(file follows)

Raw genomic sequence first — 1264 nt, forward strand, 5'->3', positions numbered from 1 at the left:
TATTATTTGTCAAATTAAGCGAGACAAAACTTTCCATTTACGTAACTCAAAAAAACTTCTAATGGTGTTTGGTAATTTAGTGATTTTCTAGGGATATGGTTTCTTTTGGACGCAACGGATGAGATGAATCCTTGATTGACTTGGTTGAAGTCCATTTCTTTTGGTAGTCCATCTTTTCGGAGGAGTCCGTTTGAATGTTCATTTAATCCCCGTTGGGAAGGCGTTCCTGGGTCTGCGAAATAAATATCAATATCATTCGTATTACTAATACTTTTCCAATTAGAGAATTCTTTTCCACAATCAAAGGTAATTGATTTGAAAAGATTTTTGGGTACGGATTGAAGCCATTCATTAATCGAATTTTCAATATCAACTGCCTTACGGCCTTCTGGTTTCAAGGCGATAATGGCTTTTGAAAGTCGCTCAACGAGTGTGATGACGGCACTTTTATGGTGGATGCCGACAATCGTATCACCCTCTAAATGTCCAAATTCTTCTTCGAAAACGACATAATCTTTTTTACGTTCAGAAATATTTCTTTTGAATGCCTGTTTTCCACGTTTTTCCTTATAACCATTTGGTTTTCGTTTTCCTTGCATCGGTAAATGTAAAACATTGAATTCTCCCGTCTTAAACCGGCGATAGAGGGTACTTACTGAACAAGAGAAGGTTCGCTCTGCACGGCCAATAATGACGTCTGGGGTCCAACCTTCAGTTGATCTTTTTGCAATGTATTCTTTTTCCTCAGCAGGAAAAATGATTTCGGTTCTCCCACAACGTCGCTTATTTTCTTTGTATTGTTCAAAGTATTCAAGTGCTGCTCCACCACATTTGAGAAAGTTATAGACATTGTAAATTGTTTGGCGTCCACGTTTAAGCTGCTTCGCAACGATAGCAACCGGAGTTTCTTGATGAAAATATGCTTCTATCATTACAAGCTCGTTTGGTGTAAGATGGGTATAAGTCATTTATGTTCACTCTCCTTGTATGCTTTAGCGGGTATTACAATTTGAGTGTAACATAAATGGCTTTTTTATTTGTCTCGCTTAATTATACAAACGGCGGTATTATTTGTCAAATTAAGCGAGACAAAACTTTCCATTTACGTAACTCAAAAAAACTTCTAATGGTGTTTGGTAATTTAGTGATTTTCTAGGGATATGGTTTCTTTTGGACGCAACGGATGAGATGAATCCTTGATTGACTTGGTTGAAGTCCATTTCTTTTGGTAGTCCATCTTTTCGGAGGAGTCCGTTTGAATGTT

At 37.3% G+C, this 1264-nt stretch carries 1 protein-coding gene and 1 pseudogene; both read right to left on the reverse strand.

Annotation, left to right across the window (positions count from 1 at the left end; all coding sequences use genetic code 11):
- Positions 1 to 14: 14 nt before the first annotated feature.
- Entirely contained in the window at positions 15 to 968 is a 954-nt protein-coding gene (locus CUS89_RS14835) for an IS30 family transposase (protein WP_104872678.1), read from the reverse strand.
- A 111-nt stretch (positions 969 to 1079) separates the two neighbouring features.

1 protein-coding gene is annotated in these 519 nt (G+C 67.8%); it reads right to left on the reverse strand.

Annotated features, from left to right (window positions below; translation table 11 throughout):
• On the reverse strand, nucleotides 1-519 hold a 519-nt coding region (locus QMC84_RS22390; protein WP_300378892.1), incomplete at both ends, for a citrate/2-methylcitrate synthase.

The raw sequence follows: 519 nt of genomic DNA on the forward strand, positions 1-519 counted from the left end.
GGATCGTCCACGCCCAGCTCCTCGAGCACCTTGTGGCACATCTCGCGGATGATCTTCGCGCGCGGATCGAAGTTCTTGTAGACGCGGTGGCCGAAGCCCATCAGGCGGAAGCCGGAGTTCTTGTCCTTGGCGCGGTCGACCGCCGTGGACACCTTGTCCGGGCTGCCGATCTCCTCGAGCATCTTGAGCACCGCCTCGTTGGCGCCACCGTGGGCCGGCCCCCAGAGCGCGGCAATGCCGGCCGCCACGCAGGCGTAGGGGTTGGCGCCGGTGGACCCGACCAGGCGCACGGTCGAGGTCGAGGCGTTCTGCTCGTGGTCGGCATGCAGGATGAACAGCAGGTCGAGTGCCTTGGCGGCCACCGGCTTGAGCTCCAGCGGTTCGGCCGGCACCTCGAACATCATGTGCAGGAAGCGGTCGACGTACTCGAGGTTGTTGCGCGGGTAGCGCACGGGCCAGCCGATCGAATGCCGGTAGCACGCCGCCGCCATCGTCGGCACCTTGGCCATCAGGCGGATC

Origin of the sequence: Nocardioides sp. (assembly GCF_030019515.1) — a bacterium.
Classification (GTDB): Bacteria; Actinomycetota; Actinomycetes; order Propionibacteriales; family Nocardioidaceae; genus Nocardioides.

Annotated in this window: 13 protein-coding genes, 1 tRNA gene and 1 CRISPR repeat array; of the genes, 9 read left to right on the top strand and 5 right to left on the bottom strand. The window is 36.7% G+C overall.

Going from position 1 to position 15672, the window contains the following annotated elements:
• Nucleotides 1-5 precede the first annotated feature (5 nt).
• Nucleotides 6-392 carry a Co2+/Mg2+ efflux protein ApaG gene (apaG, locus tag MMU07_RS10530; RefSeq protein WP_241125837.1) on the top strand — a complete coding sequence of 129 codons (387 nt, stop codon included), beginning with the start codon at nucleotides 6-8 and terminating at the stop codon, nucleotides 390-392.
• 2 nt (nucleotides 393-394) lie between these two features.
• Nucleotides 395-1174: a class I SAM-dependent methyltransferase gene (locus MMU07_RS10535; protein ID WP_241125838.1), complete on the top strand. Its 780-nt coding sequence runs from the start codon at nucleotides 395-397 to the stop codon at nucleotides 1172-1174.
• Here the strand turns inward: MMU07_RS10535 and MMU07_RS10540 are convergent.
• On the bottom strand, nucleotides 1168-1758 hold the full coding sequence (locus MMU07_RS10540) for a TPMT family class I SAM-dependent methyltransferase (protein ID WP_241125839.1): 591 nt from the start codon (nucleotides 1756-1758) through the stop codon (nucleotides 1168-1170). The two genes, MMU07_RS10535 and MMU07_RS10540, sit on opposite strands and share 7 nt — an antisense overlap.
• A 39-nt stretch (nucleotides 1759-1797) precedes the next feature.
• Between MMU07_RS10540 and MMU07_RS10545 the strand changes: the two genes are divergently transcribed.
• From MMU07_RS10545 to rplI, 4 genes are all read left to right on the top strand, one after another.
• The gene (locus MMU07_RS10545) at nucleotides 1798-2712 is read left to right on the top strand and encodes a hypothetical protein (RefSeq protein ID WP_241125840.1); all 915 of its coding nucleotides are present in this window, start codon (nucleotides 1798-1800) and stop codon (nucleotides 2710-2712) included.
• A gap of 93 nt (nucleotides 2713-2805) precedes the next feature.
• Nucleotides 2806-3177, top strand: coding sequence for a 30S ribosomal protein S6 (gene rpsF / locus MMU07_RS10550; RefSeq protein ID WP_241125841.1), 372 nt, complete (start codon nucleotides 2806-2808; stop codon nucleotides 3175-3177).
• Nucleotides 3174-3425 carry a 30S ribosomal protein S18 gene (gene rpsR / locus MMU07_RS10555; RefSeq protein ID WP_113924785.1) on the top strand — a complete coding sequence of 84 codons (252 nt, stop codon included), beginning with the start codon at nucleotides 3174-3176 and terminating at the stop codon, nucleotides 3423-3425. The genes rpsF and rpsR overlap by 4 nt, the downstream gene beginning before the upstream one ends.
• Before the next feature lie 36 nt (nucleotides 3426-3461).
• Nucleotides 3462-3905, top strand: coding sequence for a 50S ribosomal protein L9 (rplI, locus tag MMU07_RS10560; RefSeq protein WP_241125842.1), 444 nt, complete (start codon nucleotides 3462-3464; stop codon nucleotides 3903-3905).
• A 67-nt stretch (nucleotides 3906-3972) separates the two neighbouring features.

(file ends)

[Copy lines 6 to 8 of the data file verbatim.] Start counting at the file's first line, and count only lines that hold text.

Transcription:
- Entirely contained in the window at positions 15 to 968 is a 954-nt protein-coding gene (locus CUS89_RS14835) for an IS30 family transposase (protein WP_104872678.1), read from the reverse strand.
- A 111-nt stretch (positions 969 to 1079) separates the two neighbouring features.

1 protein-coding gene is annotated in these 519 nt (G+C 67.8%); it reads right to left on the reverse strand.